Book review: ‘Etta Lemon’ by Tessa Boase

The woman who saved the birds.

The woman who saved the birds.

Tessa Boase’s Etta Lemon tells the story of the foundation and early development of what is now known as the Royal Society for the Protection of Birds (RSPB).

The powerful charity began life as a campaign to ban feathers from Victorian and Edwardian women’s headware. Feathered hats were incredibly fashionable at the time, and many species of wild birds were hunted almost to extinction for their attractive plumage.

The campaign was headed by the book’s eponymous Etta Lemon (née Smith), an energetic, rather conservative woman with a talent for organisation.

As the story unfolds, Boase provides plenty of background information about the feather and millinery trades. She also contrasts the campaign against ‘murderous millinery’ with parallel campaigns for women’s suffrage, led most notably by the redoubtable Emmeline Pankhurst in her outrageously feathered hats.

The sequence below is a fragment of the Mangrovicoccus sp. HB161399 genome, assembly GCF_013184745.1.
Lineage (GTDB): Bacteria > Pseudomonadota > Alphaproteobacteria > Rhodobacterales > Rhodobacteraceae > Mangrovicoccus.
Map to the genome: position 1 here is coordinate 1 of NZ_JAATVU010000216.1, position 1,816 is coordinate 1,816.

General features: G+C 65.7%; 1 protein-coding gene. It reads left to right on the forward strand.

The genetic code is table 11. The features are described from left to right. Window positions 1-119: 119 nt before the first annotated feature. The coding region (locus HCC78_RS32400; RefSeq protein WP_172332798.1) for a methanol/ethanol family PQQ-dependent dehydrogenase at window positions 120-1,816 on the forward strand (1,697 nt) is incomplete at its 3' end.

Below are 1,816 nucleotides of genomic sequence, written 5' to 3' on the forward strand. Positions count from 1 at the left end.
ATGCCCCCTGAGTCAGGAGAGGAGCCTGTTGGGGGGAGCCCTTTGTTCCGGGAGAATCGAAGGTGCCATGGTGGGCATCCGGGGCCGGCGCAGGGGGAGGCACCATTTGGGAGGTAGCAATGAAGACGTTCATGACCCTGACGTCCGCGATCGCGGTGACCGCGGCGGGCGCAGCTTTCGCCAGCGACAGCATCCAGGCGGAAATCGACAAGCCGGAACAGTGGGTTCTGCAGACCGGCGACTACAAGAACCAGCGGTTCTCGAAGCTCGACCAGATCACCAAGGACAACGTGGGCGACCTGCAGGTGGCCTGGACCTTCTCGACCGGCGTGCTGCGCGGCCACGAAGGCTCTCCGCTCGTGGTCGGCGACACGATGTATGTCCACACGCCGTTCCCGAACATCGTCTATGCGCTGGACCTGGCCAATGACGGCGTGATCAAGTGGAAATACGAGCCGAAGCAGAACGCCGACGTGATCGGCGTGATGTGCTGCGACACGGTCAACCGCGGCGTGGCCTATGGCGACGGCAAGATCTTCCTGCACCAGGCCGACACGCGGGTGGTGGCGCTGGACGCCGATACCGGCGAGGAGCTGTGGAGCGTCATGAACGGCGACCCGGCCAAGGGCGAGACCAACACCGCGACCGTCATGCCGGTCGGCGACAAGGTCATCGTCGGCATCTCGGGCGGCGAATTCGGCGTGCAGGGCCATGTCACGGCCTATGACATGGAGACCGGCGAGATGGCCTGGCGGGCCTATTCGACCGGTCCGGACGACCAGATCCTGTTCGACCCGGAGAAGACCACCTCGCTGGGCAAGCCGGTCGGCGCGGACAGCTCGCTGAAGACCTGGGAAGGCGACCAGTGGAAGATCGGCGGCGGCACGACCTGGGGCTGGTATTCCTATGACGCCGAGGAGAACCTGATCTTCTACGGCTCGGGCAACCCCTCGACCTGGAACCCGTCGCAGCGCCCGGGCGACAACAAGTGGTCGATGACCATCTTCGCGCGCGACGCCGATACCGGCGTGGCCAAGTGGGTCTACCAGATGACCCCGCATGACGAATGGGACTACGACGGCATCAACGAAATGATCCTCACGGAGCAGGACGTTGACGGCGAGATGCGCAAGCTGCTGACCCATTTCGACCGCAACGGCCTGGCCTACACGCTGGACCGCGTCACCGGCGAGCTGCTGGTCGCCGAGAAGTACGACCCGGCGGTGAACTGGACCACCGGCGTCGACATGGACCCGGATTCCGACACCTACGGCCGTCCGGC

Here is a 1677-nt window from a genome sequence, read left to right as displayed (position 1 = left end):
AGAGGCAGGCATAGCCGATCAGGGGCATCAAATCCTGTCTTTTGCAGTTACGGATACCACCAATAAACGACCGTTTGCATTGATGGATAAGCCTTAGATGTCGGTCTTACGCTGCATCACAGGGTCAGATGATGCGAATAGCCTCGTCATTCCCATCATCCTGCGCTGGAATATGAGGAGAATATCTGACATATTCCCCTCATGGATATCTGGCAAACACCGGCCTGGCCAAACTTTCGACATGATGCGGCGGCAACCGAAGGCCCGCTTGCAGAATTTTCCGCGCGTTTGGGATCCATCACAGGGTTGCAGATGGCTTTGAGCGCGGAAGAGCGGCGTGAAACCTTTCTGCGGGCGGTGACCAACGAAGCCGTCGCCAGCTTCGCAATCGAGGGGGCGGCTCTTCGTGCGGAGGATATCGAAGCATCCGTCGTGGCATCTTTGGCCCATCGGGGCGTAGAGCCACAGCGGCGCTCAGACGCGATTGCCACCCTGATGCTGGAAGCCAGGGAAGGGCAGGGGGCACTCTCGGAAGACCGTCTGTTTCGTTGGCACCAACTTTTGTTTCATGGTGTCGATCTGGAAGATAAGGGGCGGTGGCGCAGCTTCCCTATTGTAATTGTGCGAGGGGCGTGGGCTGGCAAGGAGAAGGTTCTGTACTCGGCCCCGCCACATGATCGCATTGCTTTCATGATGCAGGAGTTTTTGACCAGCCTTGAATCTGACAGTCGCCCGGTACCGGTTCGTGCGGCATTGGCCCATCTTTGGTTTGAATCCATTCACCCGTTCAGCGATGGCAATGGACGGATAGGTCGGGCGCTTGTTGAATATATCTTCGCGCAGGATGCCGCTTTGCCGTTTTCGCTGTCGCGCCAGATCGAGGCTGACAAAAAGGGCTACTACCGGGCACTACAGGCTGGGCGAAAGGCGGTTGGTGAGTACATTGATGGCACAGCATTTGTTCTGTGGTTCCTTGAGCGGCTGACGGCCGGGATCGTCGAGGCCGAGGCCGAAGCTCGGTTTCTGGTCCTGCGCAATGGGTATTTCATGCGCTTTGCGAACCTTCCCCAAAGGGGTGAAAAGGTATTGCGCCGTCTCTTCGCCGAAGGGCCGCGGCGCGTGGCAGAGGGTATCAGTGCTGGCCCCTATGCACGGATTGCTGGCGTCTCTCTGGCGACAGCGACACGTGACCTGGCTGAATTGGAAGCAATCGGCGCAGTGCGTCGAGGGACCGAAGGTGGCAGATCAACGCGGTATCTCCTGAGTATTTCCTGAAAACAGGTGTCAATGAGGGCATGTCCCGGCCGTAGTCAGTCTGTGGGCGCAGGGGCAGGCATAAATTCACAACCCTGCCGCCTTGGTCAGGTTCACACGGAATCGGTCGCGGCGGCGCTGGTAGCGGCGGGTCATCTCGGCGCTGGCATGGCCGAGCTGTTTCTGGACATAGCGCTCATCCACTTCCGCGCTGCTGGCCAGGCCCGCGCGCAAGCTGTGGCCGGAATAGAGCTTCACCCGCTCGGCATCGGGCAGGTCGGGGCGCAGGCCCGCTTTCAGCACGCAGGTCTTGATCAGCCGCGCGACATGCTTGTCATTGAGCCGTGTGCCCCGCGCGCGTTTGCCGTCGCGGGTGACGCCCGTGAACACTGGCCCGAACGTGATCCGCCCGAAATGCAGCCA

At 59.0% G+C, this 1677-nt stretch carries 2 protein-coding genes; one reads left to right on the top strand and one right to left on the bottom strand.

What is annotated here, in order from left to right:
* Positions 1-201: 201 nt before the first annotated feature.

A very well researched, and entertaining read.

Note: I will receive a small referral fee if you buy this book via one of the above links.

Disclosure: I received a free review copy of this book from the publisher.

Note: I will receive a small referral fee if you buy this book via one of the above links.

Disclosure: I received a free review copy of this book from the publisher.

By Richard Carter

Richard Carter is a writer and photo­grapher living in Hebden Bridge, West Yorkshire. Website · Facebook · Twitter · Newsletter · Book

Leave a comment

Your email address will not be published. Required fields are marked *